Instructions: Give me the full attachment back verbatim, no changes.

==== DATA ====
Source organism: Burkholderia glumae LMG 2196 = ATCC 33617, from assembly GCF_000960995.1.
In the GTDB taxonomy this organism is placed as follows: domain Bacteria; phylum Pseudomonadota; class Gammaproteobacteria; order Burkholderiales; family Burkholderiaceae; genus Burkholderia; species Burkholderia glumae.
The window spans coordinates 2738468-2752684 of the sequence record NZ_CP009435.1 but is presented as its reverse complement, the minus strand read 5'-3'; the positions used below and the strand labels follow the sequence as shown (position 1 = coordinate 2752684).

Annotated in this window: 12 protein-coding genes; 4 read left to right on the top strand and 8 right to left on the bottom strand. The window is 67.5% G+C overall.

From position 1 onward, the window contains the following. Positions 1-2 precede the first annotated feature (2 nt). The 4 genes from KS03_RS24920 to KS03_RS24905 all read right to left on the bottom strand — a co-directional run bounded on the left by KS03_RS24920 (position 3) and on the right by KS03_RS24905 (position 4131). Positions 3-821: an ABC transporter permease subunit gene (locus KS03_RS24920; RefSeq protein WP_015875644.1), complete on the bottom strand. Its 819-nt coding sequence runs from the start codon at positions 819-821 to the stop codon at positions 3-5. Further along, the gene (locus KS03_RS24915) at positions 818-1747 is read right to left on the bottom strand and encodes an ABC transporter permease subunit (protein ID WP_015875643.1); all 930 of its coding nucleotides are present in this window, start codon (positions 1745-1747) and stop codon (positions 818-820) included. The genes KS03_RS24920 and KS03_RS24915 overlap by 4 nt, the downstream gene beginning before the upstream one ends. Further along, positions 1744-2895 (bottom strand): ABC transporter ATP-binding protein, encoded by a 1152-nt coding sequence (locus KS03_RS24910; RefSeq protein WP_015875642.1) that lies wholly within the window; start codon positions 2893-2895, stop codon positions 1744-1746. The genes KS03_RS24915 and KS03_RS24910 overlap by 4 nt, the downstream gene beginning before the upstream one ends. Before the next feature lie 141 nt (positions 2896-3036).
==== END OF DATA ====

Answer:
Source organism: Burkholderia glumae LMG 2196 = ATCC 33617, from assembly GCF_000960995.1.
In the GTDB taxonomy this organism is placed as follows: domain Bacteria; phylum Pseudomonadota; class Gammaproteobacteria; order Burkholderiales; family Burkholderiaceae; genus Burkholderia; species Burkholderia glumae.
The window spans coordinates 2738468-2752684 of the sequence record NZ_CP009435.1 but is presented as its reverse complement, the minus strand read 5'-3'; the positions used below and the strand labels follow the sequence as shown (position 1 = coordinate 2752684).

Annotated in this window: 12 protein-coding genes; 4 read left to right on the top strand and 8 right to left on the bottom strand. The window is 67.5% G+C overall.

From position 1 onward, the window contains the following. Positions 1-2 precede the first annotated feature (2 nt). The 4 genes from KS03_RS24920 to KS03_RS24905 all read right to left on the bottom strand — a co-directional run bounded on the left by KS03_RS24920 (position 3) and on the right by KS03_RS24905 (position 4131). Positions 3-821: an ABC transporter permease subunit gene (locus KS03_RS24920; RefSeq protein WP_015875644.1), complete on the bottom strand. Its 819-nt coding sequence runs from the start codon at positions 819-821 to the stop codon at positions 3-5. Further along, the gene (locus KS03_RS24915) at positions 818-1747 is read right to left on the bottom strand and encodes an ABC transporter permease subunit (protein ID WP_015875643.1); all 930 of its coding nucleotides are present in this window, start codon (positions 1745-1747) and stop codon (positions 818-820) included. The genes KS03_RS24920 and KS03_RS24915 overlap by 4 nt, the downstream gene beginning before the upstream one ends. Further along, positions 1744-2895 (bottom strand): ABC transporter ATP-binding protein, encoded by a 1152-nt coding sequence (locus KS03_RS24910; RefSeq protein WP_015875642.1) that lies wholly within the window; start codon positions 2893-2895, stop codon positions 1744-1746. The genes KS03_RS24915 and KS03_RS24910 overlap by 4 nt, the downstream gene beginning before the upstream one ends. Before the next feature lie 141 nt (positions 2896-3036).